A Moon-orbiting camera briefly shuddered — then got back to work — when it was hit by a tiny bit of space rock no bigger than a pinhead.

LRO image during tiny impact
On October 13, 2014, as the Lunar Reconnaissance Orbiter Camera scanned the landscape 1,834 km below, a tiny bit of space rock struck the camera's external radiator and created this brief zigzag vibration.
NASA / GSFC / Arizona State University
It's inescapable that, left in space long enough, anything and everything will be struck by bits of interplanetary debris. And so it was that at 21:18:48.404 Universal Time on October 14, 2014, during its 23,986th orbit of the Moon, NASA's Lunar Reconnaissance Orbiter got whacked.

Fortunately, even though the attacking particle was moving very fast, perhaps 7 km per second, it wasn't large — just an estimated 0.8 mm across and 11,000 of a gram. In fact, LRO personnel back on Earth might never have known about the strike were it not for a swatch of zigzag jitter seen in one of its images — evidence that was only recently discovered once someone inspected the archived file. No other sensors recorded an anomaly at that moment, and the spacecraft wasn't moving its solar-cell panels or antenna.

Instead, it appears that the one of the craft's two telephoto cameras took a tiny hit on the big, scoop-shaped radiator that helps cool the camera's detector.

"The meteoroid was traveling much faster than a speeding bullet," says Mark Robinson (Arizona State University), who leads the Lunar Reconnaissance Orbiter Camera team. "In this case, LROC did not dodge a speeding bullet, but rather survived a speeding bullet!"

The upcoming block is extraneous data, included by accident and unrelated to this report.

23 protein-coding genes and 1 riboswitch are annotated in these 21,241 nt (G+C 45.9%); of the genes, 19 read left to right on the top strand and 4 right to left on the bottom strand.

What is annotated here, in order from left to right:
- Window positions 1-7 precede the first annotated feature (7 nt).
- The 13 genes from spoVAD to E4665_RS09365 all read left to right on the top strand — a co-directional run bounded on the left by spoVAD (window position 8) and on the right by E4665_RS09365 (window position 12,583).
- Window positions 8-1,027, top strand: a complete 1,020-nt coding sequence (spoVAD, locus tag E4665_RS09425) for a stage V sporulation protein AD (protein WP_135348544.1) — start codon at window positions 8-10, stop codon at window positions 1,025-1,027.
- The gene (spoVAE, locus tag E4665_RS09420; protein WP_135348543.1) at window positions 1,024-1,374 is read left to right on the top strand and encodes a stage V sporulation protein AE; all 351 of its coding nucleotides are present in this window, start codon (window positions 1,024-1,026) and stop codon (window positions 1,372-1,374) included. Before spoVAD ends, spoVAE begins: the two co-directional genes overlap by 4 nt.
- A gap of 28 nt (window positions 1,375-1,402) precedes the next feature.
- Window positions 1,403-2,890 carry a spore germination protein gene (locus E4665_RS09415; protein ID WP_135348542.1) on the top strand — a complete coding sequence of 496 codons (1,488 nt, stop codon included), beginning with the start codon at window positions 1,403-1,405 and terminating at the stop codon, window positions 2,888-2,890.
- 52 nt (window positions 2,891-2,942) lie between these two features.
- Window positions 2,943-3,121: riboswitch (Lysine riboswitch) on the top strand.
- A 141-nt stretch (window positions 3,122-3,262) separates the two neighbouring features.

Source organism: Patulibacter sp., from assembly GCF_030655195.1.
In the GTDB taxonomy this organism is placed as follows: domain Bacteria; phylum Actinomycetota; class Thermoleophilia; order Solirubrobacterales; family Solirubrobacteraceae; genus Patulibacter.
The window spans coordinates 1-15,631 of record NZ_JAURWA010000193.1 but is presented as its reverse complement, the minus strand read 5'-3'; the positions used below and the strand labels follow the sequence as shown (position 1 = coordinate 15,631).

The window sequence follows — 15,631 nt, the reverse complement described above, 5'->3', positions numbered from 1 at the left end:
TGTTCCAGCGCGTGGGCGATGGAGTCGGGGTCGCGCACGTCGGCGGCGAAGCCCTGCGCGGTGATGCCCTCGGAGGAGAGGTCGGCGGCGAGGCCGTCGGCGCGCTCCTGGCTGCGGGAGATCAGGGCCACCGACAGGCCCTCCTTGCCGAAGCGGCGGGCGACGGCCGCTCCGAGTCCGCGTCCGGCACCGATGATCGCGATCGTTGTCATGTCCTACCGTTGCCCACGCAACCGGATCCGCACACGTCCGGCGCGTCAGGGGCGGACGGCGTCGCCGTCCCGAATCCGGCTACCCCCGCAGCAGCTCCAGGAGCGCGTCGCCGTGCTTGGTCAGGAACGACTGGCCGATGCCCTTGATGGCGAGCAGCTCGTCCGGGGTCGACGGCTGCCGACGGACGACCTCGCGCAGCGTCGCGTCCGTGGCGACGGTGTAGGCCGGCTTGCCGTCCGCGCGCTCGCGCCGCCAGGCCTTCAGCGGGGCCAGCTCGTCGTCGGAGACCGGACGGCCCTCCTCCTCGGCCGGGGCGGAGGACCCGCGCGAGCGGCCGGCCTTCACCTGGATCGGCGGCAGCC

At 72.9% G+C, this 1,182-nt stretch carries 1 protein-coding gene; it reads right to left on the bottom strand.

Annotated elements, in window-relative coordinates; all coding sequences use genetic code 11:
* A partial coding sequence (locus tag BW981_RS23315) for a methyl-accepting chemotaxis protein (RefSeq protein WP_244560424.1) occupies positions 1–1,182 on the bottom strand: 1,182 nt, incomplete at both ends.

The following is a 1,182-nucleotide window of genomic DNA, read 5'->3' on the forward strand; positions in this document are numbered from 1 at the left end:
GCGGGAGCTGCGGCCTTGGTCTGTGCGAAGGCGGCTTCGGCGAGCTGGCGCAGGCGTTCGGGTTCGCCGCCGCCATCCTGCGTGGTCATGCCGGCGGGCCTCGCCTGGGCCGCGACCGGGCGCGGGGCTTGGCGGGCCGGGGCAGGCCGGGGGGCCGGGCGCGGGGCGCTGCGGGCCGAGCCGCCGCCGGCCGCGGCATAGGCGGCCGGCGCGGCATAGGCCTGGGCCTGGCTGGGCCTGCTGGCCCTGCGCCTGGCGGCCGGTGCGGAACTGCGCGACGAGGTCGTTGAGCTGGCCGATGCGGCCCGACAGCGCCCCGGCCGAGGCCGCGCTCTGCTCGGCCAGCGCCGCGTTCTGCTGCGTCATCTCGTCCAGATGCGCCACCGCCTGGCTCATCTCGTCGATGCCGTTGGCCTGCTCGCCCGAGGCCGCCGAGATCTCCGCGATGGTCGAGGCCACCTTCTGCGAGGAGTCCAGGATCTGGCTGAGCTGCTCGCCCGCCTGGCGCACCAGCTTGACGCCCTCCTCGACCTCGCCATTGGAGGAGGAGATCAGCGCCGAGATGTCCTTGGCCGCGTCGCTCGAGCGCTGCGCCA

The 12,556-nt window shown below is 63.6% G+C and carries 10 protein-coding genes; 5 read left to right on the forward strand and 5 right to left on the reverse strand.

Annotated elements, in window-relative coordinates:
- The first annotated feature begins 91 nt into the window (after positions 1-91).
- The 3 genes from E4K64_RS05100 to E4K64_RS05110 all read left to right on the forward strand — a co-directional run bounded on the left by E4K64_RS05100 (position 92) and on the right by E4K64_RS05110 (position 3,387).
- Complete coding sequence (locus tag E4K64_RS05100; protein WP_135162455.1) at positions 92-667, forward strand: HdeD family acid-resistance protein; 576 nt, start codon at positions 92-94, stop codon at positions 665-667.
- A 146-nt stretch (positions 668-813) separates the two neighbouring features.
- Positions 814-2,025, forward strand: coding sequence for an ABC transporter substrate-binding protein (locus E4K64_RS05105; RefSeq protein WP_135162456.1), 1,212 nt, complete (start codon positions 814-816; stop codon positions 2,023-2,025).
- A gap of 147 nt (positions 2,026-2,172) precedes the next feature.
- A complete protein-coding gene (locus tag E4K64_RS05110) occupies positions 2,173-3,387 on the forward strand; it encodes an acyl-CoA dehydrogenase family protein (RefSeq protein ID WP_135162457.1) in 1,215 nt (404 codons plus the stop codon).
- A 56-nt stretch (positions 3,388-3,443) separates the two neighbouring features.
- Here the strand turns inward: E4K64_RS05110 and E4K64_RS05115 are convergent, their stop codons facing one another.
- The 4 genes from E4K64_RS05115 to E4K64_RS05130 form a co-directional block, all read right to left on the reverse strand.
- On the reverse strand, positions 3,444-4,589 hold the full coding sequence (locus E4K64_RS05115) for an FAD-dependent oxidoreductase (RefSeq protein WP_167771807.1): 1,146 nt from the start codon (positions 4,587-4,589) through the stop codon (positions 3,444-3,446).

LROC's telephoto cameras build up images one line at a time as the spacecraft coasts high above the lunar surface. As shown here, the image scan started fine but then briefly recorded a zigzag pattern about 10 pixels wide. That corresponds to an angular jitter of roughly 1 arcsecond (13600°). At the time, LRO was recording a strip of lunar terrain on the Moon's farside, just to the northwest of Mare Orientale.

Read more about this barely-there impact in this ASU news release, and take some time to explore LRO's amazing photographic record using this interactive lunar map.


Image of Graham-Wolf


June 2, 2017 at 8:39 pm

Phew, Kelly!
That was almost too close to call.
The poor thing survived the experience.
Still doing wonderfully useful work.
Reminded me somewhat of the Giotto micro-impact of 1986, during the p/1 Halley flyby.

You certainly don't want one of those micro-fragments zipping through your space suit, in the middle of an EVA. Wouldn't be too good for morale or your personal health!

Graham W. Wolf
46 South, NZ.

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June 11, 2017 at 4:22 pm

why's this in the news if it occurred 3 years ago?

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Image of AB


June 14, 2017 at 11:02 pm

Because it was "only recently discovered once someone inspected the archived file." Read the second paragraph?

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